The only actual downside I know of with a geneva mechanism is the instant accel and decel (jerk) when the pins engage the slots - but I'm not a mechanical engineer and can't quantify or evaluate the effects of that quirk.

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20 Jul 2022 00:32 #247801 by Lcvette

toolchange.ngc starts off setting some parameters as above.  Then it calls M10, which is the 'intermediate' macro to calculate best direction.

M10, in turn, calls M13 (homing) and then either M11(ccw) or M12(cw).  Those are the macros which actually move the carousel.

But I'm still unclear (my limitation, not due to the code) on how the tool numbers are assigned to the parameters which represent pockets.  Does this happen at the end of the toolchange.ngc macro where you reverse the param writing?

#5190 = #1
#5191 = #2
etc.

M13 happens at startup only, and must be done if your carousel has basic sensors for home and index... ie it needs to identify the home pocket so it can then count from there and track what pocket it is on going forward. after initial homing it is just like any axis, it knows where it is until restart.

when you store a tool from the spindle to the carousel, it runs through the predefined numbered parameters in the var file #5190 - #5201 looking for the first unoccupied parameter, when it finds that open parameter it proceeds to command movement to that associated pocket.  once the toolchange sequence has completed successfully it writes the tool number to that var file parameter for future use.

this is run in the random mode, so as i mentioned previously, if you remove a tool from pocket 3, and then call a tool located in pocket 5, when it goes to store that tool again it will store it in pocket 3 instead of pocket 5 which it previously occupied.  the tool number is rewritten in the newly occupied pocket.

that make more sense?

as for the compatibility, you could run macros the same as carousel.comp, it can run a stepper as a non axis, but it needs to have a way to control it as simply predefined speed and then direction would be as simple as changing which output is triggered.switched pulse generators are quite cheap and easy to wire.  using macros just requires some imagination, but can do everything the comp does including using analog and digital IO, thats super easy.

Related thought...

M10, M11, M12, and M13 can all be abandoned if carousel.comp is used, since carousel takes care of all motion:

M10 P[#<open_pocket>] (which then calls M13, M11 and/or M12) is changed to 

M68 En Q#<open_pocket> (sets destination pocket in carousel)
M64 Pn (enables carousel and starts motion)


homing cannot be abandoned unless you have some way to track absolute position very expensive for those type sensors or encoders and adds much more complexity.  abandoning a few macros hardly seems like its any sort of a benefit.  using comp you also need to go through all of probe basics other subroutines and ensure you are not overlapping any of the limited use M68 E# positions or there will be some conflicts.

M10 can be made to call M13 but it was safer in my opinion to require homing and also was required to populate the visual graphic in probe basic with the pockets and tool numbers that are currently stored.

M10 will only call M11 or M12 depending on which direction it deems the shortest path to the next pocket.  

if carousel comp drives a stepper with predefined position that is about the only benefit of it that i could see is it wouldn't need an axis.  how is it driving the stepper by the way? i have not looked.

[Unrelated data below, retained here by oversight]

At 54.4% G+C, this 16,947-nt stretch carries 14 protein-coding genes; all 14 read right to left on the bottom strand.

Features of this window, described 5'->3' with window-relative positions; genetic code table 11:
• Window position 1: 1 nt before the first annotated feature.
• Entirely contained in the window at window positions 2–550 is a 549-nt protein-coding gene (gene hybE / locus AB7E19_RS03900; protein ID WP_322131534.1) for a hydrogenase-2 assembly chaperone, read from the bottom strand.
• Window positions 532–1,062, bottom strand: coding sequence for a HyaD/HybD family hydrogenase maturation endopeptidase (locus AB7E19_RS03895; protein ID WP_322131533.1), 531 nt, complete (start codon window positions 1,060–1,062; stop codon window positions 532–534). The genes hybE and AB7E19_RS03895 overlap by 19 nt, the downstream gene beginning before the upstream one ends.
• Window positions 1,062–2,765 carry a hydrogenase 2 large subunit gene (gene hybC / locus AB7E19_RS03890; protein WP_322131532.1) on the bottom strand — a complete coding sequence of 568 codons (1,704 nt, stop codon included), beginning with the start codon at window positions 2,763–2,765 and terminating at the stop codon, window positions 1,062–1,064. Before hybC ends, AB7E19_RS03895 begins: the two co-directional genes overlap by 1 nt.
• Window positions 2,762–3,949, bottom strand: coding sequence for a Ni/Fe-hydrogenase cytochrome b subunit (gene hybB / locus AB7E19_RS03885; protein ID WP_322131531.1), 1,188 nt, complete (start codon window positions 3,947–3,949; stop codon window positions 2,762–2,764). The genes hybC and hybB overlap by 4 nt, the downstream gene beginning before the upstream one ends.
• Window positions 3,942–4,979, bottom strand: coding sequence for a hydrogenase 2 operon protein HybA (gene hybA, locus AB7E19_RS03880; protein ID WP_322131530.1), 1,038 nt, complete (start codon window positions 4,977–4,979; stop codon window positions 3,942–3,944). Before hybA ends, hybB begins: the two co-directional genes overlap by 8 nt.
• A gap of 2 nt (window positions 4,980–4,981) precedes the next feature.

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20 Jul 2022 03:10 #247808 by spumco
that make more sense?

Yep, tons.  Major help.
homing cannot be abandoned unless you have some way to track absolute position very expensive for those type sensors or encoders and adds much more complexity. 

In addition to using absolute encoders with/without a pocket strobe, carousel can now home to a single index pin.  Andy's also added a slow search feature for both homing and pocket sensors; carousel moves to the sensor flag, backs off, and then does a slow search like normal axis homing.  It also goes past the pin when rotating in the opposite direction - the slow search is always in the same direction for accuracy even with bidirectional ATCs.

In my case I have two proxys (one above the other), with pins/flags mounted on the tool forks. One pin is longer than the others and triggers the index proxy. Carousel homes to the long pin, and after that reads the other proxy for pocket sensors.
if carousel comp drives a stepper with predefined position that is about the only benefit of it that i could see is it wouldn't need an axis.  how is it driving the stepper by the way? i have not looked.

Carousel drives steppers/servos using a software stepgen - no joint/axis.  And the stepgen can be in velocity mode or position mode.

In velocity mode and  it acts just like any other 'dumb' motor and uses the pocket pins or an encoder.  This would be suitable if you had a geneva wheel or some other physical mechanism that automatically aligns the pockets, or an encoder.

In stepgen position mode, and carousel 'counts' mode, carousel will move the motor a certain number of steps per pocket as you would expect.  There is an initial homing sequence on first enable and after that it simply moves the right number of steps to a particular pocket based on number of pockets and the pocket:steps ratio set in carousel.N.scale.

Carousel counts mode can use pocket pins with slow search (as a verification), or it can use the single index (homing) pin and from then on it needs no further feedback.  This last would be super-dodgy on an open-loop stepper, but for a servo or closed-loop with appropriate alarm feedback it works great.

Of course, in all modes the stepgen speed /accel is adjustable; that's been really nice for testing, BTW.  Speed is (I think) adjustable for all motor and carousel modes except for AC/DC motors with on/off relays.  Any motor using a stepgen or a pwmgen can be adjusted, both in the stepgen/pwmgen and inside the carousel.comp settings.

I don't think a relay-type motor arrangement can effectively use the slow-search function, however. But if you're using a geneva wheel and dumb motor, you don't need the pin search.